contents of the cartridge (i.e., in less than about two seconds), thereby
providing an explosive discharge to the contents of the tube.
In the past, apparatus for discharging large amounts of lightweight objects
into the air for commercial settings have used large tanks of compressed
air and have barrels with a relatively low length-to-diameter ratio. These
devices are expensive and cumbersome, since they are not easily
transported. After use, the entire compressed air tank must be refilled,
thus requiring the use of an air compressor. In addition, it is more
difficult to hide these bulky pieces of equipment in a scenery set.
Other known prior art devices have been used to propel confetti or coiled
paper and have generally been limited to use by individuals at parties,
such as birthdays and New Year's Eve celebrations. These devices have been
employed to propel either long strips or small pieces of paper into the
air, and are small, hand-held, inexpensive, and discarded after a one-time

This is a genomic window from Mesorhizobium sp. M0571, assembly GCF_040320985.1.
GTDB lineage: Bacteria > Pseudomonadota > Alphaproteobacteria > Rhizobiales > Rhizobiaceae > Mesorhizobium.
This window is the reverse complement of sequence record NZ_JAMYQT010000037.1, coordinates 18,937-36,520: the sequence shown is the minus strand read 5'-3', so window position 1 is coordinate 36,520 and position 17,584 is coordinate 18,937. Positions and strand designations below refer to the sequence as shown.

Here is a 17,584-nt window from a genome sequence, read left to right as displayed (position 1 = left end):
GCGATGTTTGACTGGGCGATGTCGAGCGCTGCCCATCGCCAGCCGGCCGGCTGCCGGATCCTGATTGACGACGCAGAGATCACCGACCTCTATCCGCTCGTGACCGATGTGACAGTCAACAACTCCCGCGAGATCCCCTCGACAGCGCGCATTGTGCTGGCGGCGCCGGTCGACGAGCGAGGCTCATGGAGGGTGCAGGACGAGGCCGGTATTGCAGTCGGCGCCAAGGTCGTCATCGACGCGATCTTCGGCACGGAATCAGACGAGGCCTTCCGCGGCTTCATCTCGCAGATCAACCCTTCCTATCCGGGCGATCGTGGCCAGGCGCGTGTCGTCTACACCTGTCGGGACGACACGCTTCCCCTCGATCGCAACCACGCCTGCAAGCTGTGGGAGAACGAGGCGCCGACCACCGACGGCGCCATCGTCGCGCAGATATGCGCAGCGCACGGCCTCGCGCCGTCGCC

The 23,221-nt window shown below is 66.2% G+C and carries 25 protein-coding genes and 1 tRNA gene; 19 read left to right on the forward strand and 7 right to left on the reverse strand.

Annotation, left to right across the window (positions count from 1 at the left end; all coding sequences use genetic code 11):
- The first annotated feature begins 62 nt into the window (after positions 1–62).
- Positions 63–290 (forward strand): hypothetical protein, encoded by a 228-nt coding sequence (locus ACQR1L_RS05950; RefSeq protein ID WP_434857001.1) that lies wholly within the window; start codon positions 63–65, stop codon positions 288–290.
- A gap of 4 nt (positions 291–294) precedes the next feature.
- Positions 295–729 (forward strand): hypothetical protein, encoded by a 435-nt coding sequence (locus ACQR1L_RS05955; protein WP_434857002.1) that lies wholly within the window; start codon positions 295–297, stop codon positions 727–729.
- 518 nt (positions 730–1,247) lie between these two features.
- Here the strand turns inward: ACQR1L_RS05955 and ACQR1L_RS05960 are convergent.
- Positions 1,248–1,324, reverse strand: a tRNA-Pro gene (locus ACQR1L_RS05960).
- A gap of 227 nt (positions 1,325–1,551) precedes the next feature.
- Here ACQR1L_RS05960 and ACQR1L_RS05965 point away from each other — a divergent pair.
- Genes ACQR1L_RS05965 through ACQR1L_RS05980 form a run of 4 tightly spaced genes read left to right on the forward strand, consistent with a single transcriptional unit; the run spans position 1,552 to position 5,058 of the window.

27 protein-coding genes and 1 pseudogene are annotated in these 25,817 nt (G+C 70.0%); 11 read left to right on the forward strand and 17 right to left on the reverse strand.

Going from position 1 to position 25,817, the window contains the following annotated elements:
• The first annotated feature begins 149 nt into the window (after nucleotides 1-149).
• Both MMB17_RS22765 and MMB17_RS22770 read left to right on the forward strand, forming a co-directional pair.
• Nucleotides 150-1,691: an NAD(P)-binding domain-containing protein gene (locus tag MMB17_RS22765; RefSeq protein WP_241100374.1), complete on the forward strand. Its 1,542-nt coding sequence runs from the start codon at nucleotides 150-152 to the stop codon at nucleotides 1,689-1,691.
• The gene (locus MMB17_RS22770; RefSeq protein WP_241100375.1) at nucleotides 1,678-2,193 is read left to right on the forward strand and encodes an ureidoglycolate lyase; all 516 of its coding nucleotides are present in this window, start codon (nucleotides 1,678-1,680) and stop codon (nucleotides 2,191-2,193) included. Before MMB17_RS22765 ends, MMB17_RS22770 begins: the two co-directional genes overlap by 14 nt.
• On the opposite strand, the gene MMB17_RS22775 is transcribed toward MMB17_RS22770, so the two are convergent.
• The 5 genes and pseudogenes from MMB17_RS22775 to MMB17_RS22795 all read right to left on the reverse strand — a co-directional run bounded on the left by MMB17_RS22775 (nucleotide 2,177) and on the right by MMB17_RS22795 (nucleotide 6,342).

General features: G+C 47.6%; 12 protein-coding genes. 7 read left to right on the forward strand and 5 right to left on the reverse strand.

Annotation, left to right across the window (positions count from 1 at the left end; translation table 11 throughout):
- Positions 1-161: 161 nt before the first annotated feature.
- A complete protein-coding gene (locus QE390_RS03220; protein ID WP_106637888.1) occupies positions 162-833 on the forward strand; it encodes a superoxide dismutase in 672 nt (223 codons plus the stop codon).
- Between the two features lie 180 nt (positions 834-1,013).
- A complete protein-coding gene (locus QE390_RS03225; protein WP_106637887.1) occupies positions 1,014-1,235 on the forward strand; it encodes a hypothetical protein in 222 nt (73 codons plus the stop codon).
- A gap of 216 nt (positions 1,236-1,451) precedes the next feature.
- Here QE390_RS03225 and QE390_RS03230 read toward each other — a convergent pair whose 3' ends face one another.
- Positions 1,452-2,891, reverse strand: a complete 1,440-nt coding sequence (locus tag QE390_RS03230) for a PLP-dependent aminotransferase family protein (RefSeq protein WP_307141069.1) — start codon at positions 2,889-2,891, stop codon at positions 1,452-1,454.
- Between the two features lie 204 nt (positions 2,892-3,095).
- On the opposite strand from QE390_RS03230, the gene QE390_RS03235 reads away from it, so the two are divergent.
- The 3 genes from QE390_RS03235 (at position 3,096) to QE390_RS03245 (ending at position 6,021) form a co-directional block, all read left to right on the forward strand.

use. Examples of such devices are the explosive charge activated by a
hand-pulled string, as in the Kliemant patent, U.S. Pat. No. 825,843, or
by means of a lighted fuse as shown in the Craig patent, U.S. Pat. No.
1,664,401. In Eisenberg, U.S. Pat. No. 1,153,207, and Macchia, U.S. Pat.
No. 1,441,809, the propelled media is forced into the air by blowing with
a person's mouth into an orifice. Rutherford, U.S. Pat. No. 1,560,326
shows a similar product using bellows to discharge the product. Resch,
U.S. Pat. No. 2,756,737 contemplates the use of a manually-operated piston
or a compressed gas cylinder to propel a cartridge of a coiled streamer
from inside a barrel by directing a fluid stream through the center of the